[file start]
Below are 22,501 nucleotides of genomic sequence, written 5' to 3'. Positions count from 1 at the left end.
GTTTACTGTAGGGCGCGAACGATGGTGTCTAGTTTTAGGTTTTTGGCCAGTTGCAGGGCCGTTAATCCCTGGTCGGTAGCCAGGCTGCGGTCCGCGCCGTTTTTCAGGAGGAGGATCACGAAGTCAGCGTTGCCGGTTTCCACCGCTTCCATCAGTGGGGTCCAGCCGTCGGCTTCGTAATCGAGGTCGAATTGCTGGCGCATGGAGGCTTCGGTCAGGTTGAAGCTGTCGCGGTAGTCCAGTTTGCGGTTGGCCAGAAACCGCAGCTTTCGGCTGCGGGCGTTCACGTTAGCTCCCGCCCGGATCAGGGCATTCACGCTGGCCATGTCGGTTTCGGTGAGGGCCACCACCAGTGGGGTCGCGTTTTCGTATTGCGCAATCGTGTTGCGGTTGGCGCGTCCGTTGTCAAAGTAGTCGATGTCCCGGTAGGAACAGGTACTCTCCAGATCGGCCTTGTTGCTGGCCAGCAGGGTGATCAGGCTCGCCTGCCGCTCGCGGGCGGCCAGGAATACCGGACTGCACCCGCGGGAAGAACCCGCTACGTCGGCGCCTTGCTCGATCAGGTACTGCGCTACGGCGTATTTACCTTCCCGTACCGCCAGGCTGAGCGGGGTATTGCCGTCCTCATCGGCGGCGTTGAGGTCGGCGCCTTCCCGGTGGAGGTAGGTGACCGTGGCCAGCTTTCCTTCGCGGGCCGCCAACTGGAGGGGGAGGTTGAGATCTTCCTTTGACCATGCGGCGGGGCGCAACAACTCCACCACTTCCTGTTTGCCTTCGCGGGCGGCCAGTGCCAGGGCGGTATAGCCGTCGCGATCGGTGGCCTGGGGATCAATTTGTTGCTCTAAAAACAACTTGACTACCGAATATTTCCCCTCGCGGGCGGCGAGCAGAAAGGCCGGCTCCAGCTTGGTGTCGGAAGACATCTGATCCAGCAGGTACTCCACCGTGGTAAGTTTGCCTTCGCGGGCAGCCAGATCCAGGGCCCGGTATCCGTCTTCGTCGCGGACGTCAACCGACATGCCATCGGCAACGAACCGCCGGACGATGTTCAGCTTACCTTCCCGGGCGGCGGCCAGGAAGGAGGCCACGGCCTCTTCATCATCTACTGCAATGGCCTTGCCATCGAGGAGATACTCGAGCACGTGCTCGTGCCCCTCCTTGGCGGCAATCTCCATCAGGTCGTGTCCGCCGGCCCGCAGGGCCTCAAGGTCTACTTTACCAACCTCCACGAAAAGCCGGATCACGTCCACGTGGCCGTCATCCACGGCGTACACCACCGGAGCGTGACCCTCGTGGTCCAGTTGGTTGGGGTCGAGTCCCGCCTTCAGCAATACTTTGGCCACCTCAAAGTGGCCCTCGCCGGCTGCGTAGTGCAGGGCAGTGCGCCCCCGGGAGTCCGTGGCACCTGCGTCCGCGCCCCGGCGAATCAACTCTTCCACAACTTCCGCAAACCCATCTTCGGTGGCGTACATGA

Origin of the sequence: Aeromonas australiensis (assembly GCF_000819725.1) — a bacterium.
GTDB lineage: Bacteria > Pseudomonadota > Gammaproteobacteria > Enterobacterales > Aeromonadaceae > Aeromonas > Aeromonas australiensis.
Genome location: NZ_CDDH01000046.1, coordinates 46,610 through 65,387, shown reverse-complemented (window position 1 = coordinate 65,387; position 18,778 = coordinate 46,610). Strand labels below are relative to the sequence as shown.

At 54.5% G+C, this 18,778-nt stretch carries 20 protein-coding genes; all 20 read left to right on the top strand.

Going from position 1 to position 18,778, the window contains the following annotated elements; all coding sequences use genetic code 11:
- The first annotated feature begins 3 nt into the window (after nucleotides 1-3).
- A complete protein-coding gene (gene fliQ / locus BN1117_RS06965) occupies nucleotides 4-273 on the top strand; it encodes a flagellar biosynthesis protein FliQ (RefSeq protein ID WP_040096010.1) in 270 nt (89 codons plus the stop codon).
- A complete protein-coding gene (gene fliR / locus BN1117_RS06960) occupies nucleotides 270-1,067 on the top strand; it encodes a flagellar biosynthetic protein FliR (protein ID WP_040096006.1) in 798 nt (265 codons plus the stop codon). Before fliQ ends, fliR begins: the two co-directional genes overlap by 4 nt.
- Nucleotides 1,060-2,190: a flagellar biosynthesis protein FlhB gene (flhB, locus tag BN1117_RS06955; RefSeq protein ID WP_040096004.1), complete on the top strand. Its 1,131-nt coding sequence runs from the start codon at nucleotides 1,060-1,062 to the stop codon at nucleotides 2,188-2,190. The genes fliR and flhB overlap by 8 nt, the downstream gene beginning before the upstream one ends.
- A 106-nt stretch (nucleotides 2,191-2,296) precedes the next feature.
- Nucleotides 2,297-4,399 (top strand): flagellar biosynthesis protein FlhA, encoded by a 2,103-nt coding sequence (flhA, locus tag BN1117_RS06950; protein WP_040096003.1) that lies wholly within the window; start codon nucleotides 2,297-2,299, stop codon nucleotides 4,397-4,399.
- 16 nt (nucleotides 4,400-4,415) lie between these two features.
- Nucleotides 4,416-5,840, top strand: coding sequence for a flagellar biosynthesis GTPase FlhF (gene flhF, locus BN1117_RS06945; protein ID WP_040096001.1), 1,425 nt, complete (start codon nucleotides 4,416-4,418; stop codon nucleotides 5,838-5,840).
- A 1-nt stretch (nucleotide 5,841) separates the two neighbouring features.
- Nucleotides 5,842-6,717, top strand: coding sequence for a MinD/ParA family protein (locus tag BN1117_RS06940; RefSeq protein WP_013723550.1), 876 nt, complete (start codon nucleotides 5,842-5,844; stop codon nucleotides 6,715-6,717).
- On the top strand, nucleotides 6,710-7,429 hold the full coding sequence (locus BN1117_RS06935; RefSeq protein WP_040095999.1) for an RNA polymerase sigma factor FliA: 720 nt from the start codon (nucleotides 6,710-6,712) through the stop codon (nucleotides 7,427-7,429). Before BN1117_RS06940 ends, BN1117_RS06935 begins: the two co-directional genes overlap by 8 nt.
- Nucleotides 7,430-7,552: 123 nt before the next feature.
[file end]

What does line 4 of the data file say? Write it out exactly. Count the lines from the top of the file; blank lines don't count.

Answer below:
GTDB lineage: Bacteria > Pseudomonadota > Gammaproteobacteria > Enterobacterales > Aeromonadaceae > Aeromonas > Aeromonas australiensis.